I am very honored to be here with all of you today, accepting this honorary degree from my alma mater. I would like to thank President Christian, and the SUNY Board of Trustees for their kindness in considering and approving me for this special recognition.
Standing here in front of you at commencement, my life has come full circle! I wish that I too was at the beginning of my career instead of near its end, because there are so many challenges ahead of us, and so much that needs to be done.
Over my nearly 50-year career the one thing that I have found constant in both the natural and cultural world is that change is the rule! Our work at the Daniel Smiley Research Center at the Mohonk Preserve, located on the mountain ridge you see to the west of the campus, includes research into the monumental landscape changes in the Shawangunk Mountains over the last 300 years or so. We have found that nearly all of the landscape changes are related to human caused disturbances as settlers and their descendants followed economic opportunities to make a living. Most involved wood product harvesting like charcoal burning, barrel hoop pole cutting, bark harvesting for leather tanning, and clearing for farming. Identifying and documenting these forest impacts allow us to understand how we got here and how we need to manage our resources now to affect where we are going. Nature's resilience is evident as the Shawangunk landscape we visit today has become largely wild again. Farm fields used over a century ago by Hiram VanLeuven for pasture and to grow produce for his family in the former Trapps Mountain Hamlet are now growing mature forest. The New York State Endangered Peregrine Falcon is again nesting in two locations this year on the Shawangunk cliffs we can see from here, due in large part to the ground breaking research by our own Dr. Heinz Meng here at New Paltz. Wild again in the spirit and values of the Wilderness Act, signed into law 50 years ago this September, and which we will be commemorating with events here at New Paltz and throughout the state and nation. Nature demands resilience and adaptability. So do our lives.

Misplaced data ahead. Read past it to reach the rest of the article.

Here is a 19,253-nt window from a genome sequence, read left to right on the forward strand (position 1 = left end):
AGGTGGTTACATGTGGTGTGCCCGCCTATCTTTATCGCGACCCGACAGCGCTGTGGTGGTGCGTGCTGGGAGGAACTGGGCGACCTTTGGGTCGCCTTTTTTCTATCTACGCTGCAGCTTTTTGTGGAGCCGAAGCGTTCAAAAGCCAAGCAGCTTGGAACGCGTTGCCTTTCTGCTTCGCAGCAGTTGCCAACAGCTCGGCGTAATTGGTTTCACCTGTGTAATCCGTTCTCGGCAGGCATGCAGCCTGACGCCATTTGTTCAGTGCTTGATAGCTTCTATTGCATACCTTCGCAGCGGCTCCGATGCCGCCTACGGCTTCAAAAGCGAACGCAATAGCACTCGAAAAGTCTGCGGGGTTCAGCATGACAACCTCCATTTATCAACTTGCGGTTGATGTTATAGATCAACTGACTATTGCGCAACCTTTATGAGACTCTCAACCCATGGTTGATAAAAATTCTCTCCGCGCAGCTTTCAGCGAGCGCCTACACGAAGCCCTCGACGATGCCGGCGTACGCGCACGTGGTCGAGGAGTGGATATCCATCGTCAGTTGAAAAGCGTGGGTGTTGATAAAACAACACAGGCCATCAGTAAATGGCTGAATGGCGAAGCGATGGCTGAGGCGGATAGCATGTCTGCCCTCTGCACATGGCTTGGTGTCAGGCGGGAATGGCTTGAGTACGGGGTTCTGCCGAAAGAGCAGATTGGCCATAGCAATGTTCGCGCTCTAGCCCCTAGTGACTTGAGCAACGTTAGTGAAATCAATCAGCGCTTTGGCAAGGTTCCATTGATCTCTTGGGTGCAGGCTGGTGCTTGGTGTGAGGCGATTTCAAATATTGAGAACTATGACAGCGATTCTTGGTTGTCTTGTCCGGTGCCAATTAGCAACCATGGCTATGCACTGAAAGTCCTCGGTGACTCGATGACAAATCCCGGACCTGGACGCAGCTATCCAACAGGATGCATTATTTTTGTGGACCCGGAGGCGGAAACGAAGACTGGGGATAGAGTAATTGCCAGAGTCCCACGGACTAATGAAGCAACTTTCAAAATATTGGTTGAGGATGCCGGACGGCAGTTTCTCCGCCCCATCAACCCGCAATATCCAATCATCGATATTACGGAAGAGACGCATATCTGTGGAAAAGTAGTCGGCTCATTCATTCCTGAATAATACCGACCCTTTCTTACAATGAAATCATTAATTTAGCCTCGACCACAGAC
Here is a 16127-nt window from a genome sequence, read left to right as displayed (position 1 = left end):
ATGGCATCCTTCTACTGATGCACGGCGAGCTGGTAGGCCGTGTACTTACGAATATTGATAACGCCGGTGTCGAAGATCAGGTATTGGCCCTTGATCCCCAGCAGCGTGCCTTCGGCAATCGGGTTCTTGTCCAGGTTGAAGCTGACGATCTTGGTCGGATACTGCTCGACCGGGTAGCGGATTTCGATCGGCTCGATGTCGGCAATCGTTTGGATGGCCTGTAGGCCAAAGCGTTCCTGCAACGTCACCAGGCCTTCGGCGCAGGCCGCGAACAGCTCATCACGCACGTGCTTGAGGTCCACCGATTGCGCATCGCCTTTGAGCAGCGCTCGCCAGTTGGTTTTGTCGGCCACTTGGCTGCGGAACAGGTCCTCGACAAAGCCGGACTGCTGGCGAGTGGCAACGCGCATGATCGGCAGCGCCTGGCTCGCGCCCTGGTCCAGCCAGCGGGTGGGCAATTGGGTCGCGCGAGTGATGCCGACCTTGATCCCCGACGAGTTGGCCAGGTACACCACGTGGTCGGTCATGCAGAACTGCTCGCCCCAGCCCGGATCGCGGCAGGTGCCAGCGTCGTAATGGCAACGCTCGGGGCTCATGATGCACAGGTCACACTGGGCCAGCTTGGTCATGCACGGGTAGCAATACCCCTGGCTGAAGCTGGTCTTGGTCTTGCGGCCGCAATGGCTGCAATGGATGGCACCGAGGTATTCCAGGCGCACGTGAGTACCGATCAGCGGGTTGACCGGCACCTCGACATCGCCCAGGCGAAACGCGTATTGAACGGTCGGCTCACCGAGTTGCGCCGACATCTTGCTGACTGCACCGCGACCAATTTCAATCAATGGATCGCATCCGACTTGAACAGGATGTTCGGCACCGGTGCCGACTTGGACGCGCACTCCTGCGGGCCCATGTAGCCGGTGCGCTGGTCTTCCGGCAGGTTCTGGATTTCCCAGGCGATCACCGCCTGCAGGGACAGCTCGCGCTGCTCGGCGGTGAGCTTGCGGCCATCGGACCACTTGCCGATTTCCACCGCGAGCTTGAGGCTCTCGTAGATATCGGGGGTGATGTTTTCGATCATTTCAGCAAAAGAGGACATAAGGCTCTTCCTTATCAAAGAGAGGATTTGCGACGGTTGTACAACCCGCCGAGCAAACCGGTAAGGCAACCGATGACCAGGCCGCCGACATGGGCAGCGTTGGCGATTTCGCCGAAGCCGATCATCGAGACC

The Mohonk Preserve, which celebrated its 50th anniversary last year, has made available recreational and educational opportunities for both New Paltz students and faculty over the decades. These included cross country training, biking, climbing, hiking, student internships, class visits, and sponsorship of Research Associate projects, in subjects like English, biology, ecology, geology, geography, chemistry, limnology, ichthyology, art, history, weather and climate, and hydrology! Many of the faculty who I had classes with here as a student and who strongly influenced my future, I had the pleasure of working with and assisting on their Research Associate projects over my 40 years at the Preserve. What started out as individual faculty--student relationships have turned out to be lifelong friendships. A fellow graduate here today just completed a geography internship at the Daniel Smiley Research Center, mapping decades of Black Bear records from our 100 square mile study area. My compliments, Emily, on a job well done!
Early on I thought a good deal about our place in the world, in nature. I found that the great 20th century conservationist Aldo Leopold summed it up nicely. Looking at the big picture, he felt we are all members and citizens of a land-based community, requiring respect for fellow members and for the community. He said...." A land ethic....reflects a conviction of individual responsibility for the health of the land". Respect for the land, and for each other. This has guided my personal and professional life. Respect and responsibility, good principles to live by!
My Good Luck and Best Wishes To All Of You